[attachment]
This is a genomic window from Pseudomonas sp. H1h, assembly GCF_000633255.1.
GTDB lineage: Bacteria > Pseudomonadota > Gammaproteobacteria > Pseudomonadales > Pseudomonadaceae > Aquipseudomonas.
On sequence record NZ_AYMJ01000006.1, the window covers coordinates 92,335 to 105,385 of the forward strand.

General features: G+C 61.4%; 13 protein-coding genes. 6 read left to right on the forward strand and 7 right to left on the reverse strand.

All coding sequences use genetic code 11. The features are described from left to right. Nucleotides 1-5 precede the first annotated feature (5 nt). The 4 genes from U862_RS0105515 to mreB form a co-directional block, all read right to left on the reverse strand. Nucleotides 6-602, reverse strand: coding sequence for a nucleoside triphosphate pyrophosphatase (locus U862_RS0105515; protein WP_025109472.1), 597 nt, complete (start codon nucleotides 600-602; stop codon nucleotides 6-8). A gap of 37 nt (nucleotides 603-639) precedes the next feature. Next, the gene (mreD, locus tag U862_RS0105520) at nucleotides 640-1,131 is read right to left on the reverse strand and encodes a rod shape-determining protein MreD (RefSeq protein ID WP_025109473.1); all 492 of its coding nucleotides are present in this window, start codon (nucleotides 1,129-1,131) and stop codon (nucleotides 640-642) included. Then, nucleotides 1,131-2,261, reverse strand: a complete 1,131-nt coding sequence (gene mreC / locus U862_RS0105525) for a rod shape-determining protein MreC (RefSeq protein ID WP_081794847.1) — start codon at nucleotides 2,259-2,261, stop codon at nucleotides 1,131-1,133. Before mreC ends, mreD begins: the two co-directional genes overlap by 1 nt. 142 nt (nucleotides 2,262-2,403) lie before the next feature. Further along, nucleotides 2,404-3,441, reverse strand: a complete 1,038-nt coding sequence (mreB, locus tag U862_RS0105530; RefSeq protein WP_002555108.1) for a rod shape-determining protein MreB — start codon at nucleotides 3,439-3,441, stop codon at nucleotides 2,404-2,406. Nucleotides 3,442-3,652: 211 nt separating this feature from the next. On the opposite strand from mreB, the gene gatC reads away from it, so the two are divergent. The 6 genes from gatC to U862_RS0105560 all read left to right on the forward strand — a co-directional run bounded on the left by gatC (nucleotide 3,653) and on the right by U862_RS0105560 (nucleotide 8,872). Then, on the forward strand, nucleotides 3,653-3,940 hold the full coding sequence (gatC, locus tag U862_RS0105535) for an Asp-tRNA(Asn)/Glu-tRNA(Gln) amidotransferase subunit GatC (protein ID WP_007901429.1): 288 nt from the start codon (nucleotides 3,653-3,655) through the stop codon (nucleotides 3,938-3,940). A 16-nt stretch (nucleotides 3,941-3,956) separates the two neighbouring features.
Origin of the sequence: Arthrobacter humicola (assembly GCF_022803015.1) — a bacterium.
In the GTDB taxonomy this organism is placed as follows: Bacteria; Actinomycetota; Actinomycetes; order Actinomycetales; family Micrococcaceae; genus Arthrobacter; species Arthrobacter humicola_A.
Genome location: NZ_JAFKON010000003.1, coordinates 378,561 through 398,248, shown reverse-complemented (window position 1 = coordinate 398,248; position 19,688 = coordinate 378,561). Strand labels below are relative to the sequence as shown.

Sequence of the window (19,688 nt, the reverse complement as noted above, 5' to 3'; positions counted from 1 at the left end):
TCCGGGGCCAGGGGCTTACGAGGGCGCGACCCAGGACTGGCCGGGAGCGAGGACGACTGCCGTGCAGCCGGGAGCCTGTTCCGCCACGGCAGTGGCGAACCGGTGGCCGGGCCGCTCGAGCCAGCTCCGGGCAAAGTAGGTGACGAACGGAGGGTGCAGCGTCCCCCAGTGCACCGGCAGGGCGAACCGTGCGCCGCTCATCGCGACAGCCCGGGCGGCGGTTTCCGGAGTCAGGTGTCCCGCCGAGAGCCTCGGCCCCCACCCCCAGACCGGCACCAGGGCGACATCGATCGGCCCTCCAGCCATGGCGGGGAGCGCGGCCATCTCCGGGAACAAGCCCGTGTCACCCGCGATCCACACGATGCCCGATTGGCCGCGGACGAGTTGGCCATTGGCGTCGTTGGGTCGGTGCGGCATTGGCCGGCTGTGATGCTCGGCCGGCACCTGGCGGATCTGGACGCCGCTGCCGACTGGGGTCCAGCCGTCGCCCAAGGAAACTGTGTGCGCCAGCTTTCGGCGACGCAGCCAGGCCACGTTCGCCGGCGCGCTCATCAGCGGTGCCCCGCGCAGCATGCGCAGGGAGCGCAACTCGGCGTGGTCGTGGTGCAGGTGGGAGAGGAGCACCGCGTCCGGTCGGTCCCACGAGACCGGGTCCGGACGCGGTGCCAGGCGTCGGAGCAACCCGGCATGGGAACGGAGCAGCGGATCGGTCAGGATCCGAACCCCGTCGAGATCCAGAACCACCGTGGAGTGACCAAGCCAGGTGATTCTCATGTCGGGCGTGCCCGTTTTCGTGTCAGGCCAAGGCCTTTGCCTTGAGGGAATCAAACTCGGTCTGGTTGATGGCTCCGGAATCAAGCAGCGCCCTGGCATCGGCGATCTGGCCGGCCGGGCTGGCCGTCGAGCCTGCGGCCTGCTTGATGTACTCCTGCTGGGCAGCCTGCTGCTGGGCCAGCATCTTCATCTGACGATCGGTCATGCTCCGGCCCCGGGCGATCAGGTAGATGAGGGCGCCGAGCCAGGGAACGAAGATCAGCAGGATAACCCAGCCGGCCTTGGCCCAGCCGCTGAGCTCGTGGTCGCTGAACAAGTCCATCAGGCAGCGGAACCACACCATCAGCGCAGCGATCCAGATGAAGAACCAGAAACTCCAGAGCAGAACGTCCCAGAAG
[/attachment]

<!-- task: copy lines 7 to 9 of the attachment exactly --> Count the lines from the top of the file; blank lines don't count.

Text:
In the GTDB taxonomy this organism is placed as follows: Bacteria; Actinomycetota; Actinomycetes; order Actinomycetales; family Micrococcaceae; genus Arthrobacter; species Arthrobacter humicola_A.
Genome location: NZ_JAFKON010000003.1, coordinates 378,561 through 398,248, shown reverse-complemented (window position 1 = coordinate 398,248; position 19,688 = coordinate 378,561). Strand labels below are relative to the sequence as shown.

Sequence of the window (19,688 nt, the reverse complement as noted above, 5' to 3'; positions counted from 1 at the left end):